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On Belief Systems and Learning
A journey from the Alexander Technique to a new work

by David Gorman

NOTE: This piece sparked an intense and fascinating debate in the Alextech e-mail discussion group (an Alexander Technique online discussion group) which raged for several weeks.

For those interested, there are two on-line versions of this debate.
1. A record of the original Alextech list debate hosted on the
    Direction Journal web site.
2. The original debate as above PLUS extra new material
    from further correspondence directed to the author (this
    version is hosted on this LearningMethods web site.

On Belief Systems and Learning

David Langstroth wrote on June 22nd in an Alexander Technique e-mail discussion group:
"The important point for this forum is that the Alexander Technique, like most practical bodies of knowledge, is BASED ON the assumption of the existence of objective reality. It is only WITHIN this assumption that you can speak meaningfully about the technique." [capitals are his]

This is certainly true. As he says, if we didn't assume there actually was some sort of reality outside of our interpretations, there wouldn't be much point in talking of anything.

It is not so much this fundamental assumption but rather our assumptions of the particular premises and 'objective reality' of the Alexander Technique that my experiences over the years of being a teacher and trainer eventually brought me to question. Though in the end, these new experiences and my changed understanding of them brought me to a very different sense of what that outside reality might be.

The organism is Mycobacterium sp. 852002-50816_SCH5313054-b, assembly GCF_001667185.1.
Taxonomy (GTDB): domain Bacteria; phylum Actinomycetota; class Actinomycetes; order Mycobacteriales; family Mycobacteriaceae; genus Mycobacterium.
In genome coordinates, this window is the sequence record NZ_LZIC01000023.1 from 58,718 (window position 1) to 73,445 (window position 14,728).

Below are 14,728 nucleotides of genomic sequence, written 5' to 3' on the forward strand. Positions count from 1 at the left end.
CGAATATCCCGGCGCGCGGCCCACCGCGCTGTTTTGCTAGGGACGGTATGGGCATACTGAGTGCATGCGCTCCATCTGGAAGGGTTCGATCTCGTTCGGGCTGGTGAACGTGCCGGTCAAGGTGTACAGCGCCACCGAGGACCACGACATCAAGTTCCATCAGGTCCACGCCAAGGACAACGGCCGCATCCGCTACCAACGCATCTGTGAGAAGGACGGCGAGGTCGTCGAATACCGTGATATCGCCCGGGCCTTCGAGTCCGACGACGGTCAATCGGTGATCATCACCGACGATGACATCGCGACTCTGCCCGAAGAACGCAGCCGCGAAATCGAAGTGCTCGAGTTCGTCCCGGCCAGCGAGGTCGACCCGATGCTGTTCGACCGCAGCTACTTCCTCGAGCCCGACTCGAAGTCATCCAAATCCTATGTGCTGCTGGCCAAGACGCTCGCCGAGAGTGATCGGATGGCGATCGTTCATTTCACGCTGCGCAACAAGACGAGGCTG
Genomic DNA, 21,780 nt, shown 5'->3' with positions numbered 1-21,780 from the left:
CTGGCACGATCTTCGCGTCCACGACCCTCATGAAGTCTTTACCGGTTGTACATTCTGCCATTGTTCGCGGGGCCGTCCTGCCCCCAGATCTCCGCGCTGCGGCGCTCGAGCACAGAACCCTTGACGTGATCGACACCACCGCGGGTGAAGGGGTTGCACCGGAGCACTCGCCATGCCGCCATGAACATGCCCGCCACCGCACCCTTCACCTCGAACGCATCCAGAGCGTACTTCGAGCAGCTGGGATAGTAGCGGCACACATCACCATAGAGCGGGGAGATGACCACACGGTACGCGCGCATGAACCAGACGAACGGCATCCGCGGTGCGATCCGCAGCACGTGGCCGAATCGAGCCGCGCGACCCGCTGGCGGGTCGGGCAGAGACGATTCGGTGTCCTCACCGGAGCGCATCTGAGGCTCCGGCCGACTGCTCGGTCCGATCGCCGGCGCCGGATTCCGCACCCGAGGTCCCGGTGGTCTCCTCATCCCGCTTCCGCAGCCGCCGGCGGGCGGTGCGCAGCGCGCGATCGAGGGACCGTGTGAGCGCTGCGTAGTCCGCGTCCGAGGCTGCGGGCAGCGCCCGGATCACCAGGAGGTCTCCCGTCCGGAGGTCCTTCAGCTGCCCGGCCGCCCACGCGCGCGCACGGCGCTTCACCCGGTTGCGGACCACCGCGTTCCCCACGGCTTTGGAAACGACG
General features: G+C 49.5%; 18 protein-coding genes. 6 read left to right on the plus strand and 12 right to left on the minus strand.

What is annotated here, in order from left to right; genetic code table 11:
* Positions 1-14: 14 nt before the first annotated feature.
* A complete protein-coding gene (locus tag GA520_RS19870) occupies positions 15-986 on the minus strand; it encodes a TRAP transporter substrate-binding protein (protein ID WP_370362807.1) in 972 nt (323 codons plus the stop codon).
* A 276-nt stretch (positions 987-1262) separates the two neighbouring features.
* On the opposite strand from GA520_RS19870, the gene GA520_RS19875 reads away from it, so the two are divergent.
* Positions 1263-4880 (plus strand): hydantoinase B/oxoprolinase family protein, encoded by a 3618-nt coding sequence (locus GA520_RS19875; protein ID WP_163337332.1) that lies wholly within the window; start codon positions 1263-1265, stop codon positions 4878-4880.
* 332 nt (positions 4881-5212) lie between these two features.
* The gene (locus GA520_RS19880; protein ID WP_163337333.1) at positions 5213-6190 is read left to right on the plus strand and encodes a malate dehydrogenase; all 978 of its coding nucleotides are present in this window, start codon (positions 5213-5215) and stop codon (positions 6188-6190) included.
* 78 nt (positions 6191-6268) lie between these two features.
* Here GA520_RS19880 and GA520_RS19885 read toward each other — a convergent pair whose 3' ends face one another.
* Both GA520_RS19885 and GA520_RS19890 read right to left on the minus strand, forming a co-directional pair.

I'll tell the story as much as possible from the chronology of my own realizations, because that is the way it happened; For someone else to come to the same place, often the best way is to follow the same pathway.

Let me start with a very brief outline of the general assumptions and premises of the Alexander Technique. Note that I am not trying to be exact here but just to give a general flavour of the nature of the Technique to make sense out of what follows. Of course, the Alexander Technique has many strands, but near as I can tell, having got around in these different strands quite a bit over the last 25 years, the common basic ideas behind the Technique go something like this (substitute your own details to suit yourself):

People go around living their daily lives and doing all their activities within their usual habits or 'manner of use'. They go to do an activity like stand up from a chair (or recite Shakespeare) and, in doing so, they habitually pull their heads back and shorten their backs (or some other such habit). They don't know that they are doing this because it is an 'unconscious habit' that has come to feel 'instinctively right', but Alexander teachers can show them with their hands or with a mirror that they are, in fact, doing these things. These kinds of unconscious habits are called 'misuses' (misuses of the self) and these misuses 'affect functioning', sometimes quite soon (e.g. cause neck tension, effort), sometimes after a period of consistent 'misuse' (e.g. hoarse voice, lower back or disk problems, etc.). They also bring about a general tendency to poor health in indirect ways.

Part of the job of Alexander teachers is to help the pupil become aware of these 'misuses' (these unconscious habits) so that they can inhibit them and direct (or re-direct if you like) to allow the neck to be free, to allow the head to go forward and up and the back to lengthen and widen (or some similarly expansive directions).

It was particularly around the part about having these unconscious habits where we are doing things like pulling our heads back and shortening but do not know that we are doing them that I first began to question.

I was working one day (many years ago) with a young man and going about things more or less in the way described above. He had just stood up from the chair and (from my 'trained' point of view) had pulled his head way back like so many do. I said to him, "Were you aware that you pulled your head back when you stood up?"

He looked at me and said very definitely, "No, I didn't!"

"Let's stand up again and I can show you in the mirror that you did," I replied confidently.

"Oh, I'm sure that it happened," he said, equally definitely, "But, I didn't do it."